Mr Al Baker also called upon the insurance industries in Afro-Asian countries to build the talent base through offering multi-facetted insurance education in universities and private training centres. This will guarantee the necessary supply of highly qualified talented personnel to meet the growing demands of the market and regulatory authorities in these countries.
InsurTech to reach out to new digital customers
Although the global insurance sector is on the brink of a major disruption, Mr Al Baker noted that very few insurers in Afro-Asian countries are putting InsurTech as a top priority in their corporate strategies.
Consumer habits are evolving rapidly, and more and more clients expect insurance offerings to cater to their specific needs. InsurTech can be the facilitator to meet these needs, and if insurers do not urgently incorporate InsurTech into their core strategies, they risk going out of business.
Plenary Session I:
Regulatory challenges in FAIR-Land
The burden of compliance and the complexity of regulations is growing very rapidly, said Dr Kai-Uwe Schanz, Chairman and Founding Partner of Dr Schanz, Alms & Company AG and Member of the Board of Directors, Trust Re. Dr Schanz chaired the first Plenary Session on regulatory dynamics.
Risk-based solvency implementation a challenge
It would be a big challenge for the Indian insurance industry to move to a risk-based solvency regime, said Mr P J Joseph, Member (non-life), IRDAI. Risk management in India is very different compared to that of other insurance markets, he said. This is especially true for the recently introduced crop insurance scheme.
Another major challenge is that though the infrastructure and other industries are growing, insurance penetration is a growing but not at the desired pace. There is still a large challenge as far as the protection gap is concerned. The only consolation is that insurance coverage is certainly growing through several government-sponsored insurance schemes in both life and non-life categories.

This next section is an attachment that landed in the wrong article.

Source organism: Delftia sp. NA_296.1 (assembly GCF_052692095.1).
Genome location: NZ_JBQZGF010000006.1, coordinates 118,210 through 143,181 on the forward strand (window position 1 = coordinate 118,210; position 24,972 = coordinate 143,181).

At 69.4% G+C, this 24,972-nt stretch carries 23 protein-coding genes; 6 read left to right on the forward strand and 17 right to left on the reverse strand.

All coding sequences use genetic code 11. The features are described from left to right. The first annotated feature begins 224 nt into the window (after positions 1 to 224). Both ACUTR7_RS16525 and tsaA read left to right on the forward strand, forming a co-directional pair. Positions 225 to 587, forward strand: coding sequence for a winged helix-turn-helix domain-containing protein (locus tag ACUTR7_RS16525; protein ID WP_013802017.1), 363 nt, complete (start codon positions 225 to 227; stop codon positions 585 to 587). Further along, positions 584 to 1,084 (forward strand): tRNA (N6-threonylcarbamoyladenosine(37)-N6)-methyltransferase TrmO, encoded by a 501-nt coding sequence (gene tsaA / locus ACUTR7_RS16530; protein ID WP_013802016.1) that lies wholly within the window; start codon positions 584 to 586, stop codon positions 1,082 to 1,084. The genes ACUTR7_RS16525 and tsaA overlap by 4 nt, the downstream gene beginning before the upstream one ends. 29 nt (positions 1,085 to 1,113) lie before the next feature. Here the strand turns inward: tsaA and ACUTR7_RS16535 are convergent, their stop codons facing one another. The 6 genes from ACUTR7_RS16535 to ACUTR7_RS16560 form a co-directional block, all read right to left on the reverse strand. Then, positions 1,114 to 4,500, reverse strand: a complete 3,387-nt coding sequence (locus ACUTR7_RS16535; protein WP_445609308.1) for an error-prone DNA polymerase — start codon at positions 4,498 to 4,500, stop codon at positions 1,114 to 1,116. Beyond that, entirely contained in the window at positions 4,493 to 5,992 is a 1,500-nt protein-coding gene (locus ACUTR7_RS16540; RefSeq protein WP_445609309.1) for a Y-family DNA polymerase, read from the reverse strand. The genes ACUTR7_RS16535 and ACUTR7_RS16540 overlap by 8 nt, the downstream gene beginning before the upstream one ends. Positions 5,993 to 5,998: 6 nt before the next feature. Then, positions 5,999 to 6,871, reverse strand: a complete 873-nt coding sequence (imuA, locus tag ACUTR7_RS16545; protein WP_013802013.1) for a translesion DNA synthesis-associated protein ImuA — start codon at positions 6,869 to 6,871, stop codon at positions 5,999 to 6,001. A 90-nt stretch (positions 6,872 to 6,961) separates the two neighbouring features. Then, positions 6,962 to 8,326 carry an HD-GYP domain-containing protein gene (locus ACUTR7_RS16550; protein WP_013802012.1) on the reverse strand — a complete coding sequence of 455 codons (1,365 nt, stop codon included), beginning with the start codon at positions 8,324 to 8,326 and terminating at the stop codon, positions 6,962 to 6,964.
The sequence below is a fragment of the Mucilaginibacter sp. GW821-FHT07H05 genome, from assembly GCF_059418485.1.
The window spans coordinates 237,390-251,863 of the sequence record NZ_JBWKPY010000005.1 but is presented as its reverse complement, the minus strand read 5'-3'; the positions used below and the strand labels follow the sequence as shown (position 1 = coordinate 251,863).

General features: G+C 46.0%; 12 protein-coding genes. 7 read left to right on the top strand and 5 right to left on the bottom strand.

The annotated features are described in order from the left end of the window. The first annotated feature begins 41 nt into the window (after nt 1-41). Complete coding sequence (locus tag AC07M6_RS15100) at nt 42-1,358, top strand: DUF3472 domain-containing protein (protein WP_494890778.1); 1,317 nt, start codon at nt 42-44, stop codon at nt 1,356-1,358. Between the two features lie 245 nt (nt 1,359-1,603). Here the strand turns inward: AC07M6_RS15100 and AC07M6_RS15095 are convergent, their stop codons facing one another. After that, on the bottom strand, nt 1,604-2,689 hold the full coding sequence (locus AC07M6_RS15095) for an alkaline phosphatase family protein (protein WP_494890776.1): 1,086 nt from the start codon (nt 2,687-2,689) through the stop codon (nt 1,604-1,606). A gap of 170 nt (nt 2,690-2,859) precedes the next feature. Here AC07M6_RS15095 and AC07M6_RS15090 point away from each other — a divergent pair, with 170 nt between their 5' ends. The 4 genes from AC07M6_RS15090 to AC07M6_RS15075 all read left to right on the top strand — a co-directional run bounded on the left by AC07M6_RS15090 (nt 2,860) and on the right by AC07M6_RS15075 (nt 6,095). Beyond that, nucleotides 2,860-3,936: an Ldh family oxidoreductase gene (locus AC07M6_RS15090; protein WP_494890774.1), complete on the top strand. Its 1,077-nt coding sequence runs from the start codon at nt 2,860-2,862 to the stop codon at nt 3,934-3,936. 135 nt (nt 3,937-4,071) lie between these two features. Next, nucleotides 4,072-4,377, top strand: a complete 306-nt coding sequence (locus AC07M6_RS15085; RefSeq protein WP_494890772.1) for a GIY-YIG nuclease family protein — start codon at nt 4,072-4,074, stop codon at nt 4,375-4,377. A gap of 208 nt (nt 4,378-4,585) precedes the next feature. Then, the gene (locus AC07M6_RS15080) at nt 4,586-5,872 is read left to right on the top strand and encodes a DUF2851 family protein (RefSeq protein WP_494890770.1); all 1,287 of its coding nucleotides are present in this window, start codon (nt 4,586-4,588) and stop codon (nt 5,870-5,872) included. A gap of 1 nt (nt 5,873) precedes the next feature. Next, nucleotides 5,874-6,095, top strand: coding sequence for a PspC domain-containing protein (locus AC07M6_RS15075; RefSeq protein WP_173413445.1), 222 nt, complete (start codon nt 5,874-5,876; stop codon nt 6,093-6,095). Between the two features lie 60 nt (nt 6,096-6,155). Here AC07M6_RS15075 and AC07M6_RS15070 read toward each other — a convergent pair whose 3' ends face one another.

Strong mechanism for protection of policyholders’ interest
The next panelist Mr Hassan Boubrik, President, Supervisory Authority of Insurance and Social Welfare (ACAPS) of Morocco said while the Kingdom has made significant progress in the spread of insurance awareness, it still faces three major challenges. These include the implementation of risk-based solvency regime, development of a strong mechanism for protection of policyholders’ interest, and the overall growth of the Moroccan insurance market.
Mr Boubrik said ACAPS lays tremendous importance on corporate governance, customer interest protection and public disclosure regulations.
Challenge in enforcing regulations
Ms Grace Mohamed, General Manager Insurance, The Namibia Financial Institutions Supervisory Authority, said that her country has two major challeges in the form of transition to risk-based solvency regime and how best to bring about consistency in the enforcement of regulations for various financial institutions.
Balancing the interests of policyholders and insurers
Next panelist, Mr Arup Chatterjee, Principal Financial Sector Specialist, Asian Development Bank, Philippines, spoke about the regulatory environment becoming complex and the regulators coming under tremendous pressure to not only protect the policyholders’ interest, but also to ensure the health of the insurers and improve penetration.
Mr Chatterjee mentioned that nowadays the tendency is to shift the risk from the government to the insurers. Though risk management has evolved and is evolving across the globe, much more needs to be done in this area.
He said the area of talent development for the insurance industry has not received the desired attention, and there should be an urgency in this regard on the part of all stakeholders to ensure that talent development is given the top priority.
Need for access to the vulnerable sections of society
The last panelist Mr Oscar Verlinden, Advisor-Access to Insurance Initiative, emphasised the need for providing access to insurance for the most vulnerable sections of society. Mr Verlinden said there should be a mechanism to ensure this.
Plenary Session II: Digital Strategy for Insurance - Product Innovation and Practical solutions
Traditional insurance model challenged by tech changes
The Plenary Session on Digital Strategy for Insurance saw a lively discussion on how the traditional time-tested insurance business model is now being challenged by technological and behavioural changes.
Data analytics and digitised processes are reshaping the insurance market and the industry must quickly adapt to these changes to stay relevant.